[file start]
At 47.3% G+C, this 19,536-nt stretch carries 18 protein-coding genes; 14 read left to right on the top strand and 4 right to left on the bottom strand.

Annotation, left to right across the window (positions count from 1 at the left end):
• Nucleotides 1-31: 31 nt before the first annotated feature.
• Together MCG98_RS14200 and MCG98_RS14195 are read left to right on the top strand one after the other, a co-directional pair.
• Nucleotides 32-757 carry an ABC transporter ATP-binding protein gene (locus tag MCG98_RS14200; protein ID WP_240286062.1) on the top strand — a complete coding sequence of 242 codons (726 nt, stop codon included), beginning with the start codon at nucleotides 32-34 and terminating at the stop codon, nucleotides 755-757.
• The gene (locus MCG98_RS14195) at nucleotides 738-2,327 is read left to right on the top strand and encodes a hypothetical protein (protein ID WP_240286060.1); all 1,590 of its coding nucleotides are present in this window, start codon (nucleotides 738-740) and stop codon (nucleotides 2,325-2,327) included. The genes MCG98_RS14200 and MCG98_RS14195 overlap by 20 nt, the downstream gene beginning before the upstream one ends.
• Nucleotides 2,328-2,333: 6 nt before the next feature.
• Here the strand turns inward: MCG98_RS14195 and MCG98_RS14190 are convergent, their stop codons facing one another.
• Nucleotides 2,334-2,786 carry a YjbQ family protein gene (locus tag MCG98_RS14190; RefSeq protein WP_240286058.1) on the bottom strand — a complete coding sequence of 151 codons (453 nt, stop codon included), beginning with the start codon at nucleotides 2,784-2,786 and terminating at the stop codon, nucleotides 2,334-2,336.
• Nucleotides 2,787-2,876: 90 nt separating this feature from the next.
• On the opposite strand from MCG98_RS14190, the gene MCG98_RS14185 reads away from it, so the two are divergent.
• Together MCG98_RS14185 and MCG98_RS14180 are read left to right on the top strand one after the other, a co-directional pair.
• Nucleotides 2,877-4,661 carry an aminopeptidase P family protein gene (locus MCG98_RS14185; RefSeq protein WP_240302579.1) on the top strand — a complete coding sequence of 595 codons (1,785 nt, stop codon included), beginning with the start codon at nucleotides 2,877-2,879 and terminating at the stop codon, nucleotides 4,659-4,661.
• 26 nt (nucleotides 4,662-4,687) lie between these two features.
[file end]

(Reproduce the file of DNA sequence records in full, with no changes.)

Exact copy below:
At 47.3% G+C, this 19,536-nt stretch carries 18 protein-coding genes; 14 read left to right on the top strand and 4 right to left on the bottom strand.

Annotation, left to right across the window (positions count from 1 at the left end):
• Nucleotides 1-31: 31 nt before the first annotated feature.
• Together MCG98_RS14200 and MCG98_RS14195 are read left to right on the top strand one after the other, a co-directional pair.
• Nucleotides 32-757 carry an ABC transporter ATP-binding protein gene (locus tag MCG98_RS14200; protein ID WP_240286062.1) on the top strand — a complete coding sequence of 242 codons (726 nt, stop codon included), beginning with the start codon at nucleotides 32-34 and terminating at the stop codon, nucleotides 755-757.
• The gene (locus MCG98_RS14195) at nucleotides 738-2,327 is read left to right on the top strand and encodes a hypothetical protein (protein ID WP_240286060.1); all 1,590 of its coding nucleotides are present in this window, start codon (nucleotides 738-740) and stop codon (nucleotides 2,325-2,327) included. The genes MCG98_RS14200 and MCG98_RS14195 overlap by 20 nt, the downstream gene beginning before the upstream one ends.
• Nucleotides 2,328-2,333: 6 nt before the next feature.
• Here the strand turns inward: MCG98_RS14195 and MCG98_RS14190 are convergent, their stop codons facing one another.
• Nucleotides 2,334-2,786 carry a YjbQ family protein gene (locus tag MCG98_RS14190; RefSeq protein WP_240286058.1) on the bottom strand — a complete coding sequence of 151 codons (453 nt, stop codon included), beginning with the start codon at nucleotides 2,784-2,786 and terminating at the stop codon, nucleotides 2,334-2,336.
• Nucleotides 2,787-2,876: 90 nt separating this feature from the next.
• On the opposite strand from MCG98_RS14190, the gene MCG98_RS14185 reads away from it, so the two are divergent.
• Together MCG98_RS14185 and MCG98_RS14180 are read left to right on the top strand one after the other, a co-directional pair.
• Nucleotides 2,877-4,661 carry an aminopeptidase P family protein gene (locus MCG98_RS14185; RefSeq protein WP_240302579.1) on the top strand — a complete coding sequence of 595 codons (1,785 nt, stop codon included), beginning with the start codon at nucleotides 2,877-2,879 and terminating at the stop codon, nucleotides 4,659-4,661.
• 26 nt (nucleotides 4,662-4,687) lie between these two features.